Brushing Up On the Local Painting Scene
Asheville Artists Paint the Town
Visual art is everywhere in Asheville. On the sides of buildings. On the street corners. All across the undersides of bridges. In studios in the River Arts District and in the private studios of other working artists in Asheville and Black Mountain and Weaverville. With the breath-taking Blue Ridge Mountains as a blank canvas, the art scene in our region is stunningly beautiful.
This isn’t by chance. Artists of all types have found this spot for over 100 years – from Biltmore to Black Mountain College -- and called it home, including an entire present-day community of painters, muralists, fresco and performance artists. Here are some of Asheville’s artists making masterpieces with paints and brushes.
In the spirit of creative engagement, artist Jonas Gerard creates wildly colorful abstract expressionism in his studio in the River Arts District, wedding his art with music, rhythm and a sort of artistic choreography. Observing Gerard channel intuition and artistic intention is true performance art: you can watch the art use the artist as a conductor uses the musicians. He holds a monthly live music and art performance in his studio and is regularly at work there creating paintings.
Wendy Whitson’s painting is about the structure and tonality of nature, her earthy landscapes evoking the work of Cezanne. She invites you to look closely at the intricate brushstrokes of her work but promises the greatest reward is stepping away from the painting and looking at the whole. Her Northlight Studios in the River Arts District is home to many working painters, including herself.
Daniel McClendon’s abstract work begins with a black and white primitive chaotic painting that is transformed by the catalyst of animal forms, shapes and energy. His work (pictured above) can be found at The Lift Studios in the River Arts District.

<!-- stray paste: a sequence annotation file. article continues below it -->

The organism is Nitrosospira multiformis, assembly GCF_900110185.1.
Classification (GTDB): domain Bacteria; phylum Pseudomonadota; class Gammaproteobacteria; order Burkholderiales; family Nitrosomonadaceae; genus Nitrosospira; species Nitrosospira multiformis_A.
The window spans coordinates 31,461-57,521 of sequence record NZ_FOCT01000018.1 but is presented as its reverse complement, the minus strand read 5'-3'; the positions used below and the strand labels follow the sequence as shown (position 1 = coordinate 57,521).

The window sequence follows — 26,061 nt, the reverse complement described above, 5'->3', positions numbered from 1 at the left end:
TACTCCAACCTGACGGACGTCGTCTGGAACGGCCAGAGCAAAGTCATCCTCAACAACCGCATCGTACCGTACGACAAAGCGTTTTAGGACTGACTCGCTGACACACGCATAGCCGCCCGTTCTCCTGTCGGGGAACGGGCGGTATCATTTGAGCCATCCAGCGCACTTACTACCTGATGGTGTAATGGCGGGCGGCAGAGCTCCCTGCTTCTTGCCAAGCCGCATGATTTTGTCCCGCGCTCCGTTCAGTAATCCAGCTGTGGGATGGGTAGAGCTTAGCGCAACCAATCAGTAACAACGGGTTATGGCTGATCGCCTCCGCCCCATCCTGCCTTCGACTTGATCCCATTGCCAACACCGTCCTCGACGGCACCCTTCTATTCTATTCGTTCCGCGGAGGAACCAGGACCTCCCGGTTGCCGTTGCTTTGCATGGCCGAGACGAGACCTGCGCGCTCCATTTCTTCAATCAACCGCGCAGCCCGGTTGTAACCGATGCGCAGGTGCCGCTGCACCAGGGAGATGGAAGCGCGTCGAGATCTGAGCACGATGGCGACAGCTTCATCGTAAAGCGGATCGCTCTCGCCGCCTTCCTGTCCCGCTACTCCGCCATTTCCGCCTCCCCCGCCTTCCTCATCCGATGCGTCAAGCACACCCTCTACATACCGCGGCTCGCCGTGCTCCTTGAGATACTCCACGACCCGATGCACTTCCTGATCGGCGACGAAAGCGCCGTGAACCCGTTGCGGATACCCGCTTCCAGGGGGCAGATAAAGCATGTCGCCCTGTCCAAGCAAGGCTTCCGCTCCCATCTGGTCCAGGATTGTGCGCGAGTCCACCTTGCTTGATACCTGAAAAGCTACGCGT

The encaustic paintings by artist Constance Williams are the result of her early work in sculptural clay hand-building and experimenting with post-fired wax finishing. Beautifully colorful with playful topography, Williams’ paintings invite you to touch – something most artists would never allow. But she wants to engage the viewer in such an intimate way that there’s a tactile element to the experience. Her Surface Gallery in Biltmore Village features her work as well as the work of fellow artists.
A long-time advocate for the fine arts in our region, Ben Long is a native son of North Carolina and a fine artist having studied in New York, France and Italy. The result of his experiences is a lifetime of prolific fresco painting in Europe and in the United States, including a Ben Long Fresco Trail that includes churches near his family’s home place in Ashe County, N.C. as well as other locations from Crossnore to Wilkesboro to Montreat to Charlotte. Visit Montreat College’s Church of the Prodigal just outside Black Mountain to see his fresco “Return of the Prodigal.” His work has been exhibited all over the world and is represented in the holdings of many private collectors.
In Asheville, frescoes are translated into unique current-day mural paintings all over the city. Artists Dustin Spagnola and Gus Cutty continue to create colorful commentary on buildings, bridges, walls and overpasses. Spagnola’s work is generally politically motivated and deliberate in its message, while Cutty’s work often focuses on the human face and all of the messages it can convey – some famous faces and some ordinary faces.
Photo of Constance Williams by Katie Avant.